Ginola grape goes against the grain

David Ginola was used to turning heads as a footballer. Now he's doing the same as a vintner...

Last Updated: 06 Nov 2012

Ex-Spurs winger David Ginola bought a vineyard in Provence after retiring from the Premiership six years ago – and he seems to be taking his new career seriously. In his debut season as a vintner, his Coste Brulade rosé has just won a silver award at the International Wine Challenge, the most prestigious wine-tasting event on the calendar. Apparently it boasted ‘gentle strawberry fruit flavours with notes of minerality and a lovely soft texture’ – bet that would have gone down a storm at White Hart Lane…

As money-spinning ideas go, footballers buying vineyards sounds about as likely as last night’s Weakest Link WAGs special. But then, David Ginola was never your average footballer. Not content with delighting the fans of Spurs and Newcastle (and to a lesser extent, Aston Villa and Everton) with his silky skills during his seven years in the English top flight, the maverick winger also won over an army of female fans with his flowing locks and Gallic charms – helped by his performances as an uninspired pundit during the 1998 World Cup, and his appearances in commercials for Renault and L’Oreal.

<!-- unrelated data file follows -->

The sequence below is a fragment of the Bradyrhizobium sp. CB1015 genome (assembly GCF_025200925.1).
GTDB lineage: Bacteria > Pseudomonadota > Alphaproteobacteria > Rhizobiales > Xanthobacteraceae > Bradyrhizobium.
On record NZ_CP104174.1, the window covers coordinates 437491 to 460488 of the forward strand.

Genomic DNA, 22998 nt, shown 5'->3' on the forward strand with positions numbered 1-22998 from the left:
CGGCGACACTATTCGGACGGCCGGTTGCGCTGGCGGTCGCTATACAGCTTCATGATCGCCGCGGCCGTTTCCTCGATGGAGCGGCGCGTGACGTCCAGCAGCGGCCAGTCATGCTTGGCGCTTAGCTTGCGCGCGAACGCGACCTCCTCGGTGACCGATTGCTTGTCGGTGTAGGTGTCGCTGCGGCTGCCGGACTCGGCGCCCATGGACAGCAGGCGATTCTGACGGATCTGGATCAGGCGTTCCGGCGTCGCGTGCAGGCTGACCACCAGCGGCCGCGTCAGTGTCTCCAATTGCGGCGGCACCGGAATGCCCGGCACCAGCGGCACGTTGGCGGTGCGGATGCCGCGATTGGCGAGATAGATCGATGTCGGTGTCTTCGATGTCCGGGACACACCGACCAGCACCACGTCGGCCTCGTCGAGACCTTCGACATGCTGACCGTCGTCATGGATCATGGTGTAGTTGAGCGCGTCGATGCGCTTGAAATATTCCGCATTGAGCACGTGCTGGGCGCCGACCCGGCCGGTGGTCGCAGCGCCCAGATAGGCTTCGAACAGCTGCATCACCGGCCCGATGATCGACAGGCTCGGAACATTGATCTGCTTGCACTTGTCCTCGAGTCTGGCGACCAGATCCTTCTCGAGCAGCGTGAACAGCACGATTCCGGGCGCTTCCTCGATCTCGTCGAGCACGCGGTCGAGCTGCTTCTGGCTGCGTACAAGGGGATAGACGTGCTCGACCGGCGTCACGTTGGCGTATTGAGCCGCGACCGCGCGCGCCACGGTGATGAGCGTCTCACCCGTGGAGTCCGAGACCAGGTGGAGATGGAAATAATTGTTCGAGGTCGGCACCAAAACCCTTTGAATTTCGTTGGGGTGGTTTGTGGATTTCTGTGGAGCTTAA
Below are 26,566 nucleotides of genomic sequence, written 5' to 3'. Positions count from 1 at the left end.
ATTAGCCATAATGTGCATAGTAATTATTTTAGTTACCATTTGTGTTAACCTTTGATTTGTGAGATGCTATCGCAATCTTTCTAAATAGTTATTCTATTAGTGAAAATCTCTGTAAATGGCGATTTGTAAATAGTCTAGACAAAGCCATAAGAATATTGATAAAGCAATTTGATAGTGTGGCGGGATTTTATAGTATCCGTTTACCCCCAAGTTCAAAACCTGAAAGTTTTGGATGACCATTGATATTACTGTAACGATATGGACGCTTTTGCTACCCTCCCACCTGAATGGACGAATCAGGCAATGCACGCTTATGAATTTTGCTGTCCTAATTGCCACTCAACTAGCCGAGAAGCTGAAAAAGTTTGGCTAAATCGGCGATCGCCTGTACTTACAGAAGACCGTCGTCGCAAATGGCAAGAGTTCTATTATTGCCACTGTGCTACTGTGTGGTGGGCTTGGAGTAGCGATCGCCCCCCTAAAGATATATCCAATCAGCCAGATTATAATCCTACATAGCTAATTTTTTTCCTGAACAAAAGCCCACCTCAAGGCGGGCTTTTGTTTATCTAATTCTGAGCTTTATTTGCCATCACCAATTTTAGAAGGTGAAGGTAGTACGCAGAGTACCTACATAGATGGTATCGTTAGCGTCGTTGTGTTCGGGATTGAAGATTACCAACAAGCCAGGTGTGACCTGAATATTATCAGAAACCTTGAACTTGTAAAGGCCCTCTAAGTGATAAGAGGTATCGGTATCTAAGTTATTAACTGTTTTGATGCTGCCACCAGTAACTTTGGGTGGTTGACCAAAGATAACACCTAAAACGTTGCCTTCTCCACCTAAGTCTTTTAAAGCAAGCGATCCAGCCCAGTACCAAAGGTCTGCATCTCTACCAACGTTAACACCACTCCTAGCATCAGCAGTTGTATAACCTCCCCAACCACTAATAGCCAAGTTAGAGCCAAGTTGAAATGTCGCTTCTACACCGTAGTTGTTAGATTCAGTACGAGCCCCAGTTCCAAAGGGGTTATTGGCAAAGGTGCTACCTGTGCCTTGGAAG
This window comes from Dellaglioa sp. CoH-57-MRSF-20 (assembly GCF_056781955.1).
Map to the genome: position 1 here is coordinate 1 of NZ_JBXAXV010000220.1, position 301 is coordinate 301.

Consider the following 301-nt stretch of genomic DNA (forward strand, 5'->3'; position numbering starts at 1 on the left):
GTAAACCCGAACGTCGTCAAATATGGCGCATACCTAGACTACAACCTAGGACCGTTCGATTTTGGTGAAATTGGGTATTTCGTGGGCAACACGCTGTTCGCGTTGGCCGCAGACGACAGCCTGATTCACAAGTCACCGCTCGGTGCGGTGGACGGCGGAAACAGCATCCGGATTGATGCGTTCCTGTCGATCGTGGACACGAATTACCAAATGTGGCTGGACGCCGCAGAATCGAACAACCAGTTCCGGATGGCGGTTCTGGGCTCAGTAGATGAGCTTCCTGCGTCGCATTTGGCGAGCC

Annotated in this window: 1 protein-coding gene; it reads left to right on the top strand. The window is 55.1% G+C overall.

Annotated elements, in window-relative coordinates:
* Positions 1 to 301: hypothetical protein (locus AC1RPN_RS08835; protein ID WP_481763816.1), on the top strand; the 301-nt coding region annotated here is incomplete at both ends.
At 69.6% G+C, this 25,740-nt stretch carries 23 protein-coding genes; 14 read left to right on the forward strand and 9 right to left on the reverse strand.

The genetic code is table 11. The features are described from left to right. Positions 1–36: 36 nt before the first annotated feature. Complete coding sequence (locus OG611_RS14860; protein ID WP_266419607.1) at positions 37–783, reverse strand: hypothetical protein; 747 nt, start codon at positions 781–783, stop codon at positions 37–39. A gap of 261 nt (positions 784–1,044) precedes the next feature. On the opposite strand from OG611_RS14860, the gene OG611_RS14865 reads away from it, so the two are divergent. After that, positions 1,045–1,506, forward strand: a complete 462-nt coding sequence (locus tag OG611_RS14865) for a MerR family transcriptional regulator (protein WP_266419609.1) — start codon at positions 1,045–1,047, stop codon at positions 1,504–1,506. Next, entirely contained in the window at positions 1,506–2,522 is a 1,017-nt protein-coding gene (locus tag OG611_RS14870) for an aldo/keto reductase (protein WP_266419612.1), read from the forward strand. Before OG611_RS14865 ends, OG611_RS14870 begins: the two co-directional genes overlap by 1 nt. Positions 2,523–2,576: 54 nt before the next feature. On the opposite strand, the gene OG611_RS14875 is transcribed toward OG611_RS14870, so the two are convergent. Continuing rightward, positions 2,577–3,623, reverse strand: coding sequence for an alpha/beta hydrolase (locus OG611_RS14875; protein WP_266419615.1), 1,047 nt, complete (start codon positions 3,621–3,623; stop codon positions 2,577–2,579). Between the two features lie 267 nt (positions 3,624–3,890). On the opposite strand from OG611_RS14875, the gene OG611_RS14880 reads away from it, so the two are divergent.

Now the cynic might well conclude that the competition’s judges were as mesmerised by Ginola’s star quality as opposing full-backs used to be by his body swerves and step-overs. After all, celebrity endorsements are not exactly a novel marketing strategy for new products, even within the haughty world of wine – albeit this is a slightly more upmarket offering than Stowells’ attempts to sell more plonk using Emmerdale ‘babe’ Adele Silva (who by her own admission knew nothing whatsoever about the subject).

However, this looks like a very different kettle of poisson. The event was a blind-tasting, so not even Ginola’s rugged good looks could have won over the judges. And apparently, his interest goes right back to childhood, when he used to go the market with his father to buy wine. He’s even talking about putting Provencal back on the map as a wine-producing region.

In some respects it’s a sign of the times that footballers are now buying vineyards rather than spending their retirement fund on the local Dog and Duck. Then again, it seems a bit unlikely that your average Cristal-swigging, WAG-dating, Chinawhites-visiting English footballer will come up with a decent rosé, even if they live to the age of 100...

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